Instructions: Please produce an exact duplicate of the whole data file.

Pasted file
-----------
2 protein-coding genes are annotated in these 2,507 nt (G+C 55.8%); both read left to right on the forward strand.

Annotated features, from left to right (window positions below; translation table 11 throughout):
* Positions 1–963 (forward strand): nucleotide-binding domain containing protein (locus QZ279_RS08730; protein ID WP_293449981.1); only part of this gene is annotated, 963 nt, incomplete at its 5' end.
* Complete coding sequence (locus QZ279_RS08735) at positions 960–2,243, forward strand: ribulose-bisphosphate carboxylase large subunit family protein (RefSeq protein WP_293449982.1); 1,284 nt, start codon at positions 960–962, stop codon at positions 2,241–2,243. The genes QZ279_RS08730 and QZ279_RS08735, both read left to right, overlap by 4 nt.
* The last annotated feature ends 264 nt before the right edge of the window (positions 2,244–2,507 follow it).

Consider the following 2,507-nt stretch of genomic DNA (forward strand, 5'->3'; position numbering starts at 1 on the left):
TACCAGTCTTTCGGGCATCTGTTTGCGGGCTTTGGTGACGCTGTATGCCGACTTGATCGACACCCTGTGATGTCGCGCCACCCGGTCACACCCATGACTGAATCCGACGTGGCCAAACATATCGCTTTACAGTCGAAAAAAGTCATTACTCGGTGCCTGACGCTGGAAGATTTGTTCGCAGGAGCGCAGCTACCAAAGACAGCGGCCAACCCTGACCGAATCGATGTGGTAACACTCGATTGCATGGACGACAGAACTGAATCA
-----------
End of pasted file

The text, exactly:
2 protein-coding genes are annotated in these 2,507 nt (G+C 55.8%); both read left to right on the forward strand.

Annotated features, from left to right (window positions below; translation table 11 throughout):
* Positions 1–963 (forward strand): nucleotide-binding domain containing protein (locus QZ279_RS08730; protein ID WP_293449981.1); only part of this gene is annotated, 963 nt, incomplete at its 5' end.
* Complete coding sequence (locus QZ279_RS08735) at positions 960–2,243, forward strand: ribulose-bisphosphate carboxylase large subunit family protein (RefSeq protein WP_293449982.1); 1,284 nt, start codon at positions 960–962, stop codon at positions 2,241–2,243. The genes QZ279_RS08730 and QZ279_RS08735, both read left to right, overlap by 4 nt.
* The last annotated feature ends 264 nt before the right edge of the window (positions 2,244–2,507 follow it).

Consider the following 2,507-nt stretch of genomic DNA (forward strand, 5'->3'; position numbering starts at 1 on the left):
TACCAGTCTTTCGGGCATCTGTTTGCGGGCTTTGGTGACGCTGTATGCCGACTTGATCGACACCCTGTGATGTCGCGCCACCCGGTCACACCCATGACTGAATCCGACGTGGCCAAACATATCGCTTTACAGTCGAAAAAAGTCATTACTCGGTGCCTGACGCTGGAAGATTTGTTCGCAGGAGCGCAGCTACCAAAGACAGCGGCCAACCCTGACCGAATCGATGTGGTAACACTCGATTGCATGGACGACAGAACTGAATCA